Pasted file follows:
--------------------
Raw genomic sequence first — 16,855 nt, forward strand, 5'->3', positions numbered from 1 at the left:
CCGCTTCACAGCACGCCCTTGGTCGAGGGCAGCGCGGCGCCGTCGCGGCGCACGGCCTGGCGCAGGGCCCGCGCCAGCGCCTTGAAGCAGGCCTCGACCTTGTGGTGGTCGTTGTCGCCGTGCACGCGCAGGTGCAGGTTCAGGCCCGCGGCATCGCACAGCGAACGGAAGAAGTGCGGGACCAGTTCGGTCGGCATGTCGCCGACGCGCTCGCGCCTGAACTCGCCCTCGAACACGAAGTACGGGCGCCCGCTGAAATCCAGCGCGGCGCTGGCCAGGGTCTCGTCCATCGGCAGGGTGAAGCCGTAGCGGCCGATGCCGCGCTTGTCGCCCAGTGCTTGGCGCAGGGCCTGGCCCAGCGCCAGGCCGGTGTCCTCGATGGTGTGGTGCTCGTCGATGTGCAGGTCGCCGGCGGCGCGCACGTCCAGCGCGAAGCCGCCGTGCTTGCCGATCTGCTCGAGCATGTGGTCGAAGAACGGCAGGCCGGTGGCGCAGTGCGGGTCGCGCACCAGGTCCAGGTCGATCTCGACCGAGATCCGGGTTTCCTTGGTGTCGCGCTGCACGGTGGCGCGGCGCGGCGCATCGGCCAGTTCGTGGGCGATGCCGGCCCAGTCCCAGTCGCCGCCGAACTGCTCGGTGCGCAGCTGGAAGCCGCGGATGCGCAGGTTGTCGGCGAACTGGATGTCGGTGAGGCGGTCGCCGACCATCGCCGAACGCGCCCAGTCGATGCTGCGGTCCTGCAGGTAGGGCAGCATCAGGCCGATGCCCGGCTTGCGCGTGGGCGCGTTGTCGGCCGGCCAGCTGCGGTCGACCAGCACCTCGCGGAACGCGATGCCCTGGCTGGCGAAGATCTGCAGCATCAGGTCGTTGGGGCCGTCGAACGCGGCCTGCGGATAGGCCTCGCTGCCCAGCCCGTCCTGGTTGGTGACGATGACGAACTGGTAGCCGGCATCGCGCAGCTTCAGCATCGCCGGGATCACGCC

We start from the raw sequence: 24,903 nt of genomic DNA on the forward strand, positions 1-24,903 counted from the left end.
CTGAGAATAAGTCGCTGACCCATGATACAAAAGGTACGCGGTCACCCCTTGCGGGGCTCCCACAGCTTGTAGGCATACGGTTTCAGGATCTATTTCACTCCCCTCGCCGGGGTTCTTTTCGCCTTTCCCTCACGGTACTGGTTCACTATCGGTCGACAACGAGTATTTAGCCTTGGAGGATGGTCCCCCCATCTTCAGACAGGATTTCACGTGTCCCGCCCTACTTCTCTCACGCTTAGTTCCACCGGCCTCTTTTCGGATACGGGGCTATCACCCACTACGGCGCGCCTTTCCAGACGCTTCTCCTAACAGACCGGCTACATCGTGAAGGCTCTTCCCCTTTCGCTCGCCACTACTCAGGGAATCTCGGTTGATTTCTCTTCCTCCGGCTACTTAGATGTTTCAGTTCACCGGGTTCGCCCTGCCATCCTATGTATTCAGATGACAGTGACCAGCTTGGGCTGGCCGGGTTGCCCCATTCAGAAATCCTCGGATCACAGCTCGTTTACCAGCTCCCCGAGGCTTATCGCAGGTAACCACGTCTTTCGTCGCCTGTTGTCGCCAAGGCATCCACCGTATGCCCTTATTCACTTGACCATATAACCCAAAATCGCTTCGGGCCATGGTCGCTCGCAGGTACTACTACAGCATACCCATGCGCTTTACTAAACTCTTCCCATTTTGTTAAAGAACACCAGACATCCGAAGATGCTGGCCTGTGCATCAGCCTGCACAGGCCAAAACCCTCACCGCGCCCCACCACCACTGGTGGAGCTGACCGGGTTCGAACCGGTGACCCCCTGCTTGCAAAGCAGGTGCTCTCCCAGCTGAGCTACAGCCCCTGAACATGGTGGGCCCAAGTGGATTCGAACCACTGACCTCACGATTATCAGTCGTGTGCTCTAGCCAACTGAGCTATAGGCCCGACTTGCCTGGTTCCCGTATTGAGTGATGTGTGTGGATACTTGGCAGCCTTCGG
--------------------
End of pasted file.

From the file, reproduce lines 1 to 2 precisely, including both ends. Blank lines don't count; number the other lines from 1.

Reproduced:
Raw genomic sequence first — 16,855 nt, forward strand, 5'->3', positions numbered from 1 at the left:
CCGCTTCACAGCACGCCCTTGGTCGAGGGCAGCGCGGCGCCGTCGCGGCGCACGGCCTGGCGCAGGGCCCGCGCCAGCGCCTTGAAGCAGGCCTCGACCTTGTGGTGGTCGTTGTCGCCGTGCACGCGCAGGTGCAGGTTCAGGCCCGCGGCATCGCACAGCGAACGGAAGAAGTGCGGGACCAGTTCGGTCGGCATGTCGCCGACGCGCTCGCGCCTGAACTCGCCCTCGAACACGAAGTACGGGCGCCCGCTGAAATCCAGCGCGGCGCTGGCCAGGGTCTCGTCCATCGGCAGGGTGAAGCCGTAGCGGCCGATGCCGCGCTTGTCGCCCAGTGCTTGGCGCAGGGCCTGGCCCAGCGCCAGGCCGGTGTCCTCGATGGTGTGGTGCTCGTCGATGTGCAGGTCGCCGGCGGCGCGCACGTCCAGCGCGAAGCCGCCGTGCTTGCCGATCTGCTCGAGCATGTGGTCGAAGAACGGCAGGCCGGTGGCGCAGTGCGGGTCGCGCACCAGGTCCAGGTCGATCTCGACCGAGATCCGGGTTTCCTTGGTGTCGCGCTGCACGGTGGCGCGGCGCGGCGCATCGGCCAGTTCGTGGGCGATGCCGGCCCAGTCCCAGTCGCCGCCGAACTGCTCGGTGCGCAGCTGGAAGCCGCGGATGCGCAGGTTGTCGGCGAACTGGATGTCGGTGAGGCGGTCGCCGACCATCGCCGAACGCGCCCAGTCGATGCTGCGGTCCTGCAGGTAGGGCAGCATCAGGCCGATGCCCGGCTTGCGCGTGGGCGCGTTGTCGGCCGGCCAGCTGCGGTCGACCAGCACCTCGCGGAACGCGATGCCCTGGCTGGCGAAGATCTGCAGCATCAGGTCGTTGGGGCCGTCGAACGCGGCCTGCGGATAGGCCTCGCTGCCCAGCCCGTCCTGGTTGGTGACGATGACGAACTGGTAGCCGGCATCGCGCAGCTTCAGCATCGCCGGGATCACGCC